Enter Your Suburb or Postcode so to show your nearest Swimart

Megan Grant

04 April 2015 Tommy

Megan Grant

Flashback: Sydney 2000 Paralympic Games

Swimmer Megan Grant tells her story

At only 23 years of age, swimmer Megan Grant walked side by side with her fellow athletes as they greeted a large stadium full of supporters at the Opening Ceremony of the Sydney Paralympic Games in 2000. The memory ‘feels like a dream’ to Megan now, who works as a MetroAccess Project Officer for Kingston City Council supporting communities in developing ways of including people with a disability in their communities.

Growing up with a backyard pool instilled Megan, who is legally blind and was born profoundly deaf, with a strong love of water – this passion was what led her eventually into competitive swimming.

“I have lots of memories swimming in the pool with my family and friends,” recounts Megan. “During winter, I spent a fair bit of time swimming at the local indoor pools, and my grandparents lived in Carrum and had direct access to the beach. I spent a fair amount of my early childhood in the water.”megan3

In the later years of primary school, Megan was starting to show a lot of promise in the water, but was still swimming for the joy of it rather than taking it too seriously.

“I tried out squad swimming with my best friend in Grade 5 and we trained together once a week with Ian Pope (an Olympic swimming coach) at the Box Hill pool for just a few months,” she says.

“Then in Grade 6 I reached State Primary School Championships with no training and finished 7th in the state for my age group.”

All of Megan’s life, her eyesight had been slowly deteriorating. By the time she was in her late teens, Megan knew she would soon qualify to compete in the S13 classification in the Paralympics.

“In Paralympic sport, there are 3 different classification for athletes with blind/low vision,” explains Megan. “S11 is for those with no vision and you must compete with blacked out goggles, while S12 and S13 are for those with more sight, but classified as legally blind.”

“It was because of my love for the water and training that I was training each week.  I had no aspirations to compete at an international level.”

Despite this, Megan, with the encouragement of her coach at Melbourne Vicentre Swimming Club, made the Paralympic swim team after only three years of training. To get race-ready Megan trained in the pool around 10 times a week, averaging 6kms per session.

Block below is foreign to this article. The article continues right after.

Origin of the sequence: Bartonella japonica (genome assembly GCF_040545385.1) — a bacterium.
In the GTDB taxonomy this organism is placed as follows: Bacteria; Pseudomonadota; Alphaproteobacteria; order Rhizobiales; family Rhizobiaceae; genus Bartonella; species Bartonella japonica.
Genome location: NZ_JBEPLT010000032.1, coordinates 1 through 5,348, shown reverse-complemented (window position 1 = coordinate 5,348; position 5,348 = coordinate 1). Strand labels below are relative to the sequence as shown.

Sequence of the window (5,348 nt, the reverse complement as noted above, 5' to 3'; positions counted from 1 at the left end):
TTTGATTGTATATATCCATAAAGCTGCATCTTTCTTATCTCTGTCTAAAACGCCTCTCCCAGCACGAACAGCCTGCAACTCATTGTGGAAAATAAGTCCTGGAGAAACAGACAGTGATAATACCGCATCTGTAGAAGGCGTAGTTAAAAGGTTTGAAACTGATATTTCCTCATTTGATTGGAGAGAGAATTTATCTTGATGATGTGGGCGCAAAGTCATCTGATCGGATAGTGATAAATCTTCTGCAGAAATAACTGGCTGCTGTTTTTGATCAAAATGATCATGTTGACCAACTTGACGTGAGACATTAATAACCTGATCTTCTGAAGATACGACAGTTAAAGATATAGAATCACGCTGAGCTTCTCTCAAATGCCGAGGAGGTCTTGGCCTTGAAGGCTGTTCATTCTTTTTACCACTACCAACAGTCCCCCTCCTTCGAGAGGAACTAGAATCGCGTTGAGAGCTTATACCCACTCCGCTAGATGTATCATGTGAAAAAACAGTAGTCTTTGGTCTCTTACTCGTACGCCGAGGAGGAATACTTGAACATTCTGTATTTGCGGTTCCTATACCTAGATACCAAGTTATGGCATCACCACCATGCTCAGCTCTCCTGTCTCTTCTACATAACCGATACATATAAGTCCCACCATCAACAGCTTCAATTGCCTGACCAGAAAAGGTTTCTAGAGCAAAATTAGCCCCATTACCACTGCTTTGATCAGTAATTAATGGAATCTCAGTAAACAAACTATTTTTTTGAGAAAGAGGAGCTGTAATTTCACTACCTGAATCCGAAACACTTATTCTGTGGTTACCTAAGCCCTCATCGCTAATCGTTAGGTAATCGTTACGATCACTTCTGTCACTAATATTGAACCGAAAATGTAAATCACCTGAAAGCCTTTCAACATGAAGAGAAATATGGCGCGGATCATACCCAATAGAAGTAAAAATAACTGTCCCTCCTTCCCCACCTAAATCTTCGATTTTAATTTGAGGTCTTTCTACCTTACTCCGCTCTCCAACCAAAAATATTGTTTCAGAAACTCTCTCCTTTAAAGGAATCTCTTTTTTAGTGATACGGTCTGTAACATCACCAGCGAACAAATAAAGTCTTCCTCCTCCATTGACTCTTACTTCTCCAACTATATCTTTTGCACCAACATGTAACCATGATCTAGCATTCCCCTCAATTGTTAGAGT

“I did dryland training on top of this,” says Megan. “I also had to compete many weekends to get me ‘race fit’ and to qualify, I had to compete at the Australian Swimming Championships and swim times that ranked me in the top 3 in my class.

“With regards to my deafness, I relied heavily on the coach to write down the sets on the whiteboard.  The coach knew that I needed to be able to see her if she was speaking.

“As I have no peripheral vision, I relied heavily on the black line at the bottom of the pool.”

Finishing fifth in the 100m breaststroke and sixth in the 200m individual medley, Megan looks back on her memories of the Paralympic Games with fondness.

“It was quite daunting but at the same time, a wonderful experience to be involved at the Paralympic Games and to represent my country,” she says. “It was my first major international event so everything was new to me.”

Now 37 years old, Megan lives in Mentone, Victoria, and has taken up swimming again after a fewmegan4years out of the water.

“I swam at the Deaflympic Games in Melbourne 2005 as the captain of the women’s swim team,” she says. “I then took a break for a few years because it was getting too hard to train – I was just finishing my university studies and beginning my work career.

“Then my work entered the Corporate Triathlon and organised weekly swimming sessions to prepare us for the triathlon and it was then when my love for swimming returned.  I am now training 2-3 times a week with an adult squad and regularly compete in open water events during the warmer months and do quite well at these.

“Out in the open water I have to ensure that I am able to see the buoys to make sure that I can see them every few strokes. And I follow the other swimmers!”

WordPress Lightbox Plugin